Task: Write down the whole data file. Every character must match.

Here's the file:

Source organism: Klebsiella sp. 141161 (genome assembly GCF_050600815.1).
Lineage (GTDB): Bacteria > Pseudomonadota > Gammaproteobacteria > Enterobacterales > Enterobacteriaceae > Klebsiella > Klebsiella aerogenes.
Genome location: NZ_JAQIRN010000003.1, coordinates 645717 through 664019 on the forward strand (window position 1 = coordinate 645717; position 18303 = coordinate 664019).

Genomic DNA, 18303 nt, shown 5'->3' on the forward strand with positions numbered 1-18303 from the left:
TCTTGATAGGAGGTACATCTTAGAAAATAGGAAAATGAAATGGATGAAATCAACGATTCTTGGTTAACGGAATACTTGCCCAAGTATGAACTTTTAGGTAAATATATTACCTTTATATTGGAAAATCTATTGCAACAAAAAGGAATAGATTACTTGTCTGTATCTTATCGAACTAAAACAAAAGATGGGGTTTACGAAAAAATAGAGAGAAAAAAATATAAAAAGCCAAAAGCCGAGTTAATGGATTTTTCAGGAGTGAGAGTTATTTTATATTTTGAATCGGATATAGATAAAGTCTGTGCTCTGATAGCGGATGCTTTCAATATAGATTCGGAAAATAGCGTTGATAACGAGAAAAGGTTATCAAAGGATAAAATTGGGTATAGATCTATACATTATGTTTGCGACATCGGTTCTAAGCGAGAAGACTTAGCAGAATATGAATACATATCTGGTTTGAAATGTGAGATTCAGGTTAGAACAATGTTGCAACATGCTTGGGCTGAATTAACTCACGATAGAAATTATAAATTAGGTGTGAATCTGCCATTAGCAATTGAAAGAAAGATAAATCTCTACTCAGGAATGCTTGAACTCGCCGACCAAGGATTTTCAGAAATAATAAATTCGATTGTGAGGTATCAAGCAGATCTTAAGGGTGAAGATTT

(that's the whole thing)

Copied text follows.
Source organism: Klebsiella sp. 141161 (genome assembly GCF_050600815.1).
Lineage (GTDB): Bacteria > Pseudomonadota > Gammaproteobacteria > Enterobacterales > Enterobacteriaceae > Klebsiella > Klebsiella aerogenes.
Genome location: NZ_JAQIRN010000003.1, coordinates 645717 through 664019 on the forward strand (window position 1 = coordinate 645717; position 18303 = coordinate 664019).

Genomic DNA, 18303 nt, shown 5'->3' on the forward strand with positions numbered 1-18303 from the left:
TCTTGATAGGAGGTACATCTTAGAAAATAGGAAAATGAAATGGATGAAATCAACGATTCTTGGTTAACGGAATACTTGCCCAAGTATGAACTTTTAGGTAAATATATTACCTTTATATTGGAAAATCTATTGCAACAAAAAGGAATAGATTACTTGTCTGTATCTTATCGAACTAAAACAAAAGATGGGGTTTACGAAAAAATAGAGAGAAAAAAATATAAAAAGCCAAAAGCCGAGTTAATGGATTTTTCAGGAGTGAGAGTTATTTTATATTTTGAATCGGATATAGATAAAGTCTGTGCTCTGATAGCGGATGCTTTCAATATAGATTCGGAAAATAGCGTTGATAACGAGAAAAGGTTATCAAAGGATAAAATTGGGTATAGATCTATACATTATGTTTGCGACATCGGTTCTAAGCGAGAAGACTTAGCAGAATATGAATACATATCTGGTTTGAAATGTGAGATTCAGGTTAGAACAATGTTGCAACATGCTTGGGCTGAATTAACTCACGATAGAAATTATAAATTAGGTGTGAATCTGCCATTAGCAATTGAAAGAAAGATAAATCTCTACTCAGGAATGCTTGAACTCGCCGACCAAGGATTTTCAGAAATAATAAATTCGATTGTGAGGTATCAAGCAGATCTTAAGGGTGAAGATTT